Vocational evaluation as a career – Careers in Rehabilitation
Vocational evaluation, as a distinct process and profession, emerged largely in the late 1950’s. Created out of a need to better identify the employment characteristics of people with disabilities, the profession has grown significantly in the last three decades and is now recognized as an important and critical part of the vocational rehabilitation process.
Vocational evaluation has borrowed much from other disciplines. Psychology, vocational and industrial education, occupational therapy, medicine, the workshop movement, and the military have all contributed to the knowledge base of vocational evaluation. Today, this process is proving effective for use with nondisabled people as well as for those with disabilities.
Vocational evaluation is a professional discipline with an accepted definition, standards for practice, common principles, a code of ethics, and a distinct body of knowledge. By definition, vocational evaluation is “a comprehensive process that systematically utilizes work, real or simulated, as the focal point for assessment and vocational exploration to assist people in vocational development. It incorporates medical, psychological, social, vocational, educational, cultural, and economic data in the attainment of the goals of the evaluation process” (VEWAA Glossary, 1988, p. 14).
Basically, vocational evaluators analyze the skills and interests of their clients and match these skills to appropriate employment, training or educational opportunities. To do this, the vocational evaluator calls upon a variety of assessment tasks designed to achieve a vocational prescription. The evaluator may administer, score, and interpret psychometric tests and samples of work; may interview and counsel with clients regarding their work potentials; may recommend appropriate jobs or careers; and may analyze jobs in order to understand their requirements.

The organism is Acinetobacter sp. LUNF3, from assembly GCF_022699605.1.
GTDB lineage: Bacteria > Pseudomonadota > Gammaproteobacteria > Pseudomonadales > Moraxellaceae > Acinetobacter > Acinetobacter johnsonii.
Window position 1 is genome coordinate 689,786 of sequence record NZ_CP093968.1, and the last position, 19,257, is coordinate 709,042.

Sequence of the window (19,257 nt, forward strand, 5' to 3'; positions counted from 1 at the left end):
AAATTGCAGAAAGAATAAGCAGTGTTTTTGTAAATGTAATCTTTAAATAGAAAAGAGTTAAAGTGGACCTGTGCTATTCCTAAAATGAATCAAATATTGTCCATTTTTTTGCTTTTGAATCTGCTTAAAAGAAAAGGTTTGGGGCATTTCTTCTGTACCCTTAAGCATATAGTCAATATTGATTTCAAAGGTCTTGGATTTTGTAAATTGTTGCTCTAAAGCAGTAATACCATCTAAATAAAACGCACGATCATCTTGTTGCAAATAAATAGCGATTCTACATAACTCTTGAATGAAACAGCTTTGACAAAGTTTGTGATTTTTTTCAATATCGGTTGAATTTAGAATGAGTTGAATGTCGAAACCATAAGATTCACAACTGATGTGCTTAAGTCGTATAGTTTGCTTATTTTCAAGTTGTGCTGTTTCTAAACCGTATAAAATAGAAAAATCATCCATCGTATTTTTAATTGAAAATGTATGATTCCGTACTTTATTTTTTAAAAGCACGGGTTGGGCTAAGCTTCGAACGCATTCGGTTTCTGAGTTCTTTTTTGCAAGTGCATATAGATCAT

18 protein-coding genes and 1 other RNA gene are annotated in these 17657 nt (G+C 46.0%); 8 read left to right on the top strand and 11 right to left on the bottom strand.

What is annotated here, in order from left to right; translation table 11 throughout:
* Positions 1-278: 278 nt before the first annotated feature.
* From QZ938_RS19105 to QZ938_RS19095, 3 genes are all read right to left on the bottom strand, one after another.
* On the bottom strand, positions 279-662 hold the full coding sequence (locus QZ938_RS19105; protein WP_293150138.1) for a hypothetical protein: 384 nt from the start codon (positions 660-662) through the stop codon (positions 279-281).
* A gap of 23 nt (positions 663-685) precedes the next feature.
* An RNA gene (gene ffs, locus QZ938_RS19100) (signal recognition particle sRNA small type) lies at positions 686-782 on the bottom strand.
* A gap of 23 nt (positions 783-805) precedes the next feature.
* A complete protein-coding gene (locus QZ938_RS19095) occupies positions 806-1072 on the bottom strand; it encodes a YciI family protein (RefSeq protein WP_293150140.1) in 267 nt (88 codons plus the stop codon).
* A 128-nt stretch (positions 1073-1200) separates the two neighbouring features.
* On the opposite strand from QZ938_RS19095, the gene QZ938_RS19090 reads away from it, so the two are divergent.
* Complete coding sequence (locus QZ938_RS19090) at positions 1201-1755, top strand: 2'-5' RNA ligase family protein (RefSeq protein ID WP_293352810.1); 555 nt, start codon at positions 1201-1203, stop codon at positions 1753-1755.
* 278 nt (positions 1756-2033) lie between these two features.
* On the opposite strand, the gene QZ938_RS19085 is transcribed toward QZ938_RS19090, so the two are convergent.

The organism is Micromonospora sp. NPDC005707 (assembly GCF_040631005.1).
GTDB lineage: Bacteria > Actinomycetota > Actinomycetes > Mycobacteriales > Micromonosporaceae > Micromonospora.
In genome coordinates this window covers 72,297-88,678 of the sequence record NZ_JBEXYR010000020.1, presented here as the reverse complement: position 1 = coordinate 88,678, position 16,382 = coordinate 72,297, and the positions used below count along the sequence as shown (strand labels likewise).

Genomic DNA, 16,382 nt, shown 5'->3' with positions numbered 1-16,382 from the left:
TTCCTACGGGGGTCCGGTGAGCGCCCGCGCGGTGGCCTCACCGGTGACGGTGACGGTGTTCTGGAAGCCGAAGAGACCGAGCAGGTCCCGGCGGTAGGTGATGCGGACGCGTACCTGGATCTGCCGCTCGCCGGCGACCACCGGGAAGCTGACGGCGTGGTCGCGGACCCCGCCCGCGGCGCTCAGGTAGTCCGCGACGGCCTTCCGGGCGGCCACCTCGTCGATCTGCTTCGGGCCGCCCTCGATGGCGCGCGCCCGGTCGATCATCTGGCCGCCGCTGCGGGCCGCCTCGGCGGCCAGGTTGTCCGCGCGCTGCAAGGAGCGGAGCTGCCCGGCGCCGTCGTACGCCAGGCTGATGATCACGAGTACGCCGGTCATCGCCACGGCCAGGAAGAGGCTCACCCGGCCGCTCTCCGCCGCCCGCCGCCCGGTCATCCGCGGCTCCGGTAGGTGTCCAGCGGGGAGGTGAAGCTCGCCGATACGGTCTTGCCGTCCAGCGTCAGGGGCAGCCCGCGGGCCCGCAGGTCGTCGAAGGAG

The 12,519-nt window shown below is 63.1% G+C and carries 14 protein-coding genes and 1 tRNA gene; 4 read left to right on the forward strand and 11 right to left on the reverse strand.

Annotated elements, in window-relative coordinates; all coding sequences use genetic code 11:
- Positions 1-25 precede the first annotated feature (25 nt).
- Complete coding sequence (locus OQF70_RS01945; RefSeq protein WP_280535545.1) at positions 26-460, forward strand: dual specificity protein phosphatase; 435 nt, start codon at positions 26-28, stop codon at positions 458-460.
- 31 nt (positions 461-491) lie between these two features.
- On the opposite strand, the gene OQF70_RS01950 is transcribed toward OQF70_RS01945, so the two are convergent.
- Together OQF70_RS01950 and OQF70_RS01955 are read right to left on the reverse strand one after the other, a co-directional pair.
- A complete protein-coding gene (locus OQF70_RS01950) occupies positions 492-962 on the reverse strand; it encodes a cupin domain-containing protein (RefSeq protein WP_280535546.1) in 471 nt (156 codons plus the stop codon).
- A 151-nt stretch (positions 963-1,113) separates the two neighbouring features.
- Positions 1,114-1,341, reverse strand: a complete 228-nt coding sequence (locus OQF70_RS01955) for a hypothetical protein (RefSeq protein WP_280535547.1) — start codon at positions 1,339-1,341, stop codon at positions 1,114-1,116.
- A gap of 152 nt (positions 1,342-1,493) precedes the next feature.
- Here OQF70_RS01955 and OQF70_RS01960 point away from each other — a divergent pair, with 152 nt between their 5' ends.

Following the evaluation, a vocational plan is developed which combines the evaluator’s knowledge of the labor market and the useful skills and potentials of the client. This plan may be for immediate job placement, for job training, or for further education.
The reason for performing an assessment can be very specific or very broad. The evaluator has the responsibility for determining the level of assessment that will best answer the questions from the referring source. Often, a brief process may be sufficient to provide the necessary information. At other times, a very comprehensive vocational evaluation may be necessary. In either case, the assessment is planned to meet the specific needs of the client.
Examples of different outcomes of a vocational evaluation are:
1) a realistic and objective analysis of a person’s vocational assets and needs;
2) an accurate estimation of a person’s potential to return or enter and engage in specific gainful employment;
3) an identification of different occupations for clients who need to or want to change occupations; and
4) an identification of barriers or obstacles to work (such as doorways too narrow to accomodate wheelchairs, etc.).
Placement recommendations for training or education programs may include an assessment of motivational factors related to vocational development or work and a description of necessary adaptations at a job site (e.g., location of the controls on a machine) to accommodate a person who is disabled.
Vocational evaluators most commonly perform assessment of people; however, they may also be asked to perform an analysis of a job. A job analysis is a comprehensive summary of all the requirements of the work. The job analysis can be extremely useful to an employer who needs to include the essential functions in job descriptions.
Educational and Training Requirements
A vocational evaluator may become qualified to provide evaluation and assessment services by the attainment of a master’s degree and appropriate internship and/or work experiences. A certification process, endorsed by the Vocational Evaluation and Work Adjustment Association (VEWAA), assures that the client has gained the necessary competencies. A person who meets the educational and experiential qualifications can apply for certification through the Commission on Certification of Work Adjustment and Vocational Evaluation Specialists (CCWAVES). Certification is dependent upon achieving a passing score on a comprehensive examination. A person who has successfully attained certification is designated as a Certified Vocational Evaluator (CVE).